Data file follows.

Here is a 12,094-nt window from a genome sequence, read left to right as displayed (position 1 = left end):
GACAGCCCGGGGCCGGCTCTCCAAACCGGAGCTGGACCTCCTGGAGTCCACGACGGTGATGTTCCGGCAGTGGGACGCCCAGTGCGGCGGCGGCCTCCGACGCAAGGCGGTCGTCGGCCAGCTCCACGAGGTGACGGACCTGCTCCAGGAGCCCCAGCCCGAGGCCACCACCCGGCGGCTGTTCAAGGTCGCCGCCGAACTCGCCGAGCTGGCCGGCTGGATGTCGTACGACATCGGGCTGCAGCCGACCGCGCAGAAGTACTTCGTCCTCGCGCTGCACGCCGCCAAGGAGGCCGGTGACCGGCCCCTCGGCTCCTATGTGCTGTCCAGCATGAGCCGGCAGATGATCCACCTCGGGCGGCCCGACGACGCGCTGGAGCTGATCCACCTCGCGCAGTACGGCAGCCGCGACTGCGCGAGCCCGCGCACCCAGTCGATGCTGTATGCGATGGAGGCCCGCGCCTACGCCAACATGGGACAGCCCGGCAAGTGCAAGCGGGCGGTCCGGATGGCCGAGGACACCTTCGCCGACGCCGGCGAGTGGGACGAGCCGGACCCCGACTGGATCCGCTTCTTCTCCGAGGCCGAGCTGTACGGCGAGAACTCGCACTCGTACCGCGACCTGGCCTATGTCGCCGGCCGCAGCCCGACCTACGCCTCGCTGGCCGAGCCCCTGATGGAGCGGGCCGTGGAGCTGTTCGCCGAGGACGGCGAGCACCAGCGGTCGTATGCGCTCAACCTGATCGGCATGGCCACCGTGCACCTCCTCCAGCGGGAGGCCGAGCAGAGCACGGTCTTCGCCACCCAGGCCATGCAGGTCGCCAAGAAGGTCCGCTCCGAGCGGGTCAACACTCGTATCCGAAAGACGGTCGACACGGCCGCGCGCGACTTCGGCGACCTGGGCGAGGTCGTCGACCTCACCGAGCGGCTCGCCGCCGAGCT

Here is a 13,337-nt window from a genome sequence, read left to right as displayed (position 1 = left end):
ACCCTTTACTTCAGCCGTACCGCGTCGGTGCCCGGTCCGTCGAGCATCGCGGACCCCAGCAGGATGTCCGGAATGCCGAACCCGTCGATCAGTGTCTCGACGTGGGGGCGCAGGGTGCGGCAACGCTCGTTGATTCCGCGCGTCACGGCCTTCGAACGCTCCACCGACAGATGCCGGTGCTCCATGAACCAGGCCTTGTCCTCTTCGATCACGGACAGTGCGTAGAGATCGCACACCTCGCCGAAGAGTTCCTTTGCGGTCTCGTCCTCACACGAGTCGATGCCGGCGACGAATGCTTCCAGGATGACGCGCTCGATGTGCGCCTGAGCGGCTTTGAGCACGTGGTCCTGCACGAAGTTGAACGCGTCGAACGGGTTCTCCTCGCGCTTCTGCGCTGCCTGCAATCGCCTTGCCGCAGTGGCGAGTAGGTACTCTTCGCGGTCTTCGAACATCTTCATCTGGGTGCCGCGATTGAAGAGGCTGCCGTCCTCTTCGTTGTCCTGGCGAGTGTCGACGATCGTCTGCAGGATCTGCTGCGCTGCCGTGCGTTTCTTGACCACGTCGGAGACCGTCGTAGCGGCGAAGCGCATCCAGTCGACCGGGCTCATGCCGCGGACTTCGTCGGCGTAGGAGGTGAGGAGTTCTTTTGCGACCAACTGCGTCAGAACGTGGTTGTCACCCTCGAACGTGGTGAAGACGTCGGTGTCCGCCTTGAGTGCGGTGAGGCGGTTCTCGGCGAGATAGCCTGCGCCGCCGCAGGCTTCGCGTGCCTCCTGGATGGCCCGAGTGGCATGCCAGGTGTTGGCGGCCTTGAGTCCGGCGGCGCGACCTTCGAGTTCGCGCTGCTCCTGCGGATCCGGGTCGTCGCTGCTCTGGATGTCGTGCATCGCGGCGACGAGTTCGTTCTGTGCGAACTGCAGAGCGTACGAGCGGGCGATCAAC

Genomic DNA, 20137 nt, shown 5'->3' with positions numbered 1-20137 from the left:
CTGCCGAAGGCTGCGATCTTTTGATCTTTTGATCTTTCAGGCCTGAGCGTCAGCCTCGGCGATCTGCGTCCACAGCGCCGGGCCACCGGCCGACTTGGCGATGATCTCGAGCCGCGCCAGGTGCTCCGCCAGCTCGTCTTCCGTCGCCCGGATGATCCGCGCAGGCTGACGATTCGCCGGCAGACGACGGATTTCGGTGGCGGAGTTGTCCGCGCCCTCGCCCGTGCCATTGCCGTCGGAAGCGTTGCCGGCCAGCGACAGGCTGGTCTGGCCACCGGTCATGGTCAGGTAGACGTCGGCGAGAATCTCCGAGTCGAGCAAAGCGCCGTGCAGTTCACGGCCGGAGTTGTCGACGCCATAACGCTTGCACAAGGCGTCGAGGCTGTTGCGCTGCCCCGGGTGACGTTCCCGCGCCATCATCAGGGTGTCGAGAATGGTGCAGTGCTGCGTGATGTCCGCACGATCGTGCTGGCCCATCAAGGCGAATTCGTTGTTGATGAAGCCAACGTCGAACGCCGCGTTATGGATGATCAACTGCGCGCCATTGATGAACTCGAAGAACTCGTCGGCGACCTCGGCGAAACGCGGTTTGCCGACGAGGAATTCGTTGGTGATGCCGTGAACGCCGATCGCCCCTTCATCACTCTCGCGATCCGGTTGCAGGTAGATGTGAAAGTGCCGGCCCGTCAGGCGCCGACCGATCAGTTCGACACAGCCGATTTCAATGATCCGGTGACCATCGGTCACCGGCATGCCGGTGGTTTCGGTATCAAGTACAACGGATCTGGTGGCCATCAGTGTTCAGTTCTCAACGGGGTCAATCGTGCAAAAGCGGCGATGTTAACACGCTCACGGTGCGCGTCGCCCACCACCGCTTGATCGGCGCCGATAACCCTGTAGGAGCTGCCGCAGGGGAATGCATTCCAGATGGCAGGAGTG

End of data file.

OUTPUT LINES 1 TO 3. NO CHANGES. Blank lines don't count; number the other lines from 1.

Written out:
Here is a 12,094-nt window from a genome sequence, read left to right as displayed (position 1 = left end):
GACAGCCCGGGGCCGGCTCTCCAAACCGGAGCTGGACCTCCTGGAGTCCACGACGGTGATGTTCCGGCAGTGGGACGCCCAGTGCGGCGGCGGCCTCCGACGCAAGGCGGTCGTCGGCCAGCTCCACGAGGTGACGGACCTGCTCCAGGAGCCCCAGCCCGAGGCCACCACCCGGCGGCTGTTCAAGGTCGCCGCCGAACTCGCCGAGCTGGCCGGCTGGATGTCGTACGACATCGGGCTGCAGCCGACCGCGCAGAAGTACTTCGTCCTCGCGCTGCACGCCGCCAAGGAGGCCGGTGACCGGCCCCTCGGCTCCTATGTGCTGTCCAGCATGAGCCGGCAGATGATCCACCTCGGGCGGCCCGACGACGCGCTGGAGCTGATCCACCTCGCGCAGTACGGCAGCCGCGACTGCGCGAGCCCGCGCACCCAGTCGATGCTGTATGCGATGGAGGCCCGCGCCTACGCCAACATGGGACAGCCCGGCAAGTGCAAGCGGGCGGTCCGGATGGCCGAGGACACCTTCGCCGACGCCGGCGAGTGGGACGAGCCGGACCCCGACTGGATCCGCTTCTTCTCCGAGGCCGAGCTGTACGGCGAGAACTCGCACTCGTACCGCGACCTGGCCTATGTCGCCGGCCGCAGCCCGACCTACGCCTCGCTGGCCGAGCCCCTGATGGAGCGGGCCGTGGAGCTGTTCGCCGAGGACGGCGAGCACCAGCGGTCGTATGCGCTCAACCTGATCGGCATGGCCACCGTGCACCTCCTCCAGCGGGAGGCCGAGCAGAGCACGGTCTTCGCCACCCAGGCCATGCAGGTCGCCAAGAAGGTCCGCTCCGAGCGGGTCAACACTCGTATCCGAAAGACGGTCGACACGGCCGCGCGCGACTTCGGCGACCTGGGCGAGGTCGTCGACCTCACCGAGCGGCTCGCCGCCGAGCT

Here is a 13,337-nt window from a genome sequence, read left to right as displayed (position 1 = left end):